The application may be performing poorly, but it's not a chokepoint in the sense that the database is. In most setups, all the read and write requests coming from either all the applications or from the multiple servers end up going to the ONE database. That's was makes it the chokepoint. In a sense, it is the center of that application's universe. (I'm not sure I like the analogy, but for now I'll go with it).



Post #1487231
Posted Thursday, August 22, 2013 7:19 AM
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RonKyle (8/22/2013)
The database can be a choke point but it isn't always.


The application may be performing poorly, but it's not a chokepoint in the sense that the database is. In most setups, all the read and write requests coming from either all the applications or from the multiple servers end up going to the ONE database. That's was makes it the chokepoint. In a sense, it is the center of that application's universe. (I'm not sure I like the analogy, but for now I'll go with it).


In my specific case, it looks like the application is iterating one-by-one through the records in the database just to display them to the screen. I can get the same information in a second if I query the production database directly. Even if I'm the only one in the system, it shouldn't take a full minute for the application to retrieve 22 records from the database, when it's instantaneous querying the database directly.

To keep with your space analogy, troubleshooting data issues through the application is travelling sub-light speeds, while querying the database myself (without the application) is like stepping through a wormhole to my destination.




The opinions expressed herein are strictly personal and do not necessarily reflect the views or policies of my employer.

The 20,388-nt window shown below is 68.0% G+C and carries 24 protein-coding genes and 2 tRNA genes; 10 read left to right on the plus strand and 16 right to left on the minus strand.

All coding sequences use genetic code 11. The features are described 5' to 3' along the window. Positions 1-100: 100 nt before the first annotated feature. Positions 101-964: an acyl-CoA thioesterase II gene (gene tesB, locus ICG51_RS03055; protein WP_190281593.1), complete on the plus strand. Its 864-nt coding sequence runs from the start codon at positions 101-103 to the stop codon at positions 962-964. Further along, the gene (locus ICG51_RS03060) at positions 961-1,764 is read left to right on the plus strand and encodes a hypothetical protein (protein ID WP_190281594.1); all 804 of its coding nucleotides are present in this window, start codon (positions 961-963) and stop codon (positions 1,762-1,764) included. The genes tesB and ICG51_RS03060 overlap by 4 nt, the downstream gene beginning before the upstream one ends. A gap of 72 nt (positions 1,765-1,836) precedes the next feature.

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Posted Thursday, August 22, 2013 7:23 AM
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I love abstraction, but I only use it when I get to the place where it's needed to solve the problem. I've seen the view for everything approach and it never seemed like it made much difference, still wind up with changes that change things!

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Posted Thursday, August 22, 2013 8:09 AM


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Andy Warren (8/22/2013)
I love abstraction, but I only use it when I get to the place where it's needed to solve the problem. I've seen the view for everything approach and it never seemed like it made much difference, still wind up with changes that change things!

I've found that abstraction via views is most useful in a situation where the database is accessed by a several different applications or a lot of ad-hoc users. I can't trust everyone to write efficient SQL, joining tables the right way to produce correct and efficient results, so I write a manageable number of views or stored procedures to do it for them based on case usage requirements or requests. Of course, the app developers don't write the views, because that would defeat the purpose.

For a data mart that is accessed only by pre-built SSIS packages and Analysis Services, not tyically queried in an ad-hoc fashion by users, I don't see so much need for views. Preferably the end users don't even have a login there.